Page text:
Kevlar is the registered trademark for a para-aramid synthetic fiber, related to other aramids such as Nomex and Technora. Developed at DuPont in 1965, this high strength material was first commercially used in the early 1970s as a replacement for steel in racing tires. Typically it is spun into ropes or fabric sheets that can be used as such or as an ingredient in composite material components.

Thursday, June 9, 2011

Bilander


A Bilander, also spelled billander or be'landre, was a small European merchant ship with two masts, used in the Netherlands for coast and canal traffic and occasionally seen in the North Sea but more frequently to be seen in the Mediterranean Sea. The mainmast was lateen-rigged with a trapezoidal mainsail, but the foremast carried the conventional square course and square topsail. Displacement was typically under 100 tons. The bilander was short-lived, being replaced by more efficient designs, and few examples exist today.

Wednesday, June 8, 2011

dandy


A dandy (also known as a beau, or gallant) is a man who places particular importance upon physical appearance, refined language, and leisurely hobbies, pursued with the appearance of nonchalance in a cult of Self. Historically, especially in late 18th- and early 19th-century Britain, a dandy, who was self-made, often strove to imitate an aristocratic style of life despite coming from a middle-class background.

Tuesday, June 7, 2011

Hikikomori

Hikikomori, lit. "pulling away, being confined", i.e., "acute social withdrawal", is a Japanese term to refer to the phenomenon of reclusive people who have chosen to withdraw from social life, often seeking extreme degrees of isolation and confinement because of various personal and social factors in their lives. The term hikikomori refers to both the sociological phenomenon in general as well as to people belonging to this societal group.

Monday, June 6, 2011

Pétanque


Pétanque is a form of boules where the goal is, while standing with the feet together in a small circle, to throw hollow metal balls as close as possible to a small wooden ball called a cochonnet (jack). The game is normally played on hard dirt or gravel, but can also be played on grass or other surfaces. Soft sandy beaches are not suitable. Similar games are bocce and bowls.

Saturday, June 4, 2011

ramjet


A ramjet, sometimes referred to as a stovepipe jet, or an athodyd, is a form of jet engine using the engine's forward motion to compress incoming air, without a rotary compressor. Ramjets cannot produce thrust at zero airspeed and thus cannot move an aircraft from a standstill.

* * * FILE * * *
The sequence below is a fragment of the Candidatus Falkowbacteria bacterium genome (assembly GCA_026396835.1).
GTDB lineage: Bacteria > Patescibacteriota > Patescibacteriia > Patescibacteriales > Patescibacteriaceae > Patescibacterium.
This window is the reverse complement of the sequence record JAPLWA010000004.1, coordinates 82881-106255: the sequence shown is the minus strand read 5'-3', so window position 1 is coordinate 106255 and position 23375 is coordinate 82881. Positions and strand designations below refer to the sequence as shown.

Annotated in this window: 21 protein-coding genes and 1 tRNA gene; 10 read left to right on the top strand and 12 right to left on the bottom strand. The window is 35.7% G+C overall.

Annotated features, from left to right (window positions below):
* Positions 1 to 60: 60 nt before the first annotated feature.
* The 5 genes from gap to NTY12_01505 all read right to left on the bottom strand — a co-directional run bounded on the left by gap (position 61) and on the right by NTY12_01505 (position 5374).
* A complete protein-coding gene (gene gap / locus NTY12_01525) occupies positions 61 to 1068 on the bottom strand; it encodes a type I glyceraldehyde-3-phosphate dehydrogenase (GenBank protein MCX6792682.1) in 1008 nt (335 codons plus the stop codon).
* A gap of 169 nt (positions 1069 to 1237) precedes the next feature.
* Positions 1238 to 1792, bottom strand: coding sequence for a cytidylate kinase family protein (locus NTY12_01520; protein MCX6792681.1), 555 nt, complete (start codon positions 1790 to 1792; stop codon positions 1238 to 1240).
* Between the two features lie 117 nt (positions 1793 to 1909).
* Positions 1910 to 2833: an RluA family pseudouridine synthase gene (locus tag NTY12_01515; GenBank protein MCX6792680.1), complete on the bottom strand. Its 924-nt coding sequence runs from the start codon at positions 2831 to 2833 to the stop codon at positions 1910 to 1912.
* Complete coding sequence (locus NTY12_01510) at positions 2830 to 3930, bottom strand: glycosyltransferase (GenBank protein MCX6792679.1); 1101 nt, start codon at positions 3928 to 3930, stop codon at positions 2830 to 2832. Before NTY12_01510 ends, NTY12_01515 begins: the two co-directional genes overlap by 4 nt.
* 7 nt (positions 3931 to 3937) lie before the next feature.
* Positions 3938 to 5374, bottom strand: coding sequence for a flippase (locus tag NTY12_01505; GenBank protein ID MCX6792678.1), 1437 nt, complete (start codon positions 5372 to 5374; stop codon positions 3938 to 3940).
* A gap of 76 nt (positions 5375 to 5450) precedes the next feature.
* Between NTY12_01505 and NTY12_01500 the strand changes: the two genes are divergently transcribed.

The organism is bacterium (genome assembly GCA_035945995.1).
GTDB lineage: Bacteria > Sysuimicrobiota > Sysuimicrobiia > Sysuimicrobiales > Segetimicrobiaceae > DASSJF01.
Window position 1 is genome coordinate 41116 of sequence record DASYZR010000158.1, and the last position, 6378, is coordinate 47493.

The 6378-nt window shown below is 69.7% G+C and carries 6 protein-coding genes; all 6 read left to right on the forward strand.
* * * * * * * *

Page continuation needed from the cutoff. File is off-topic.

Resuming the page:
Friday, June 3, 2011

lugubrious

lugubrious

Positive
lugubrious


Comparative
more lugubrious


Superlative
most lugubrious

gloomy, mournful or dismal, especially to an exaggerated degree.

Thursday, June 2, 2011

Beer Pong

Beer Pong (also known as Beirut) is a drinking game in which players throw a ping-pong ball across a table with the intent of landing the ball in a cup of beer/water on the other end. The game typically consists of two two-to-four-player teams and multiple cups set up on each side set up in triangle formation. There are no official rules, so rules may vary widely, though usually there are six or ten plastic cups arranged in a triangle on each side.
File:Beerpong.png

Wednesday, June 1, 2011

Glassing


Glassing is a physical attack using a glass as a weapon. Glassing can occur at bars or pubs where alcohol is served, and a drinking glass or bottle is available as a weapon. The most common method of glassing involves the attacker smashing an intact glass in the face of the victim. However the glass may be smashed prior to the attack, and then gripped by the remaining base of the glass or neck of the bottle with the broken shards protruding outwards.

Common injuries resulting from glassings are heavy blood loss, permanent scarring, disfigurement and loss of sight through eye injury.

In the United Kingdom, there are more than 5,000 glassing attacks each year. In 2000, following a series a glassing attacks in Manchester, Greater Manchester Police and the Manchester Evening News launched a campaign Safe Glass Safe City promoting the use of toughened glass in pubs and clubs to prevent such attacks.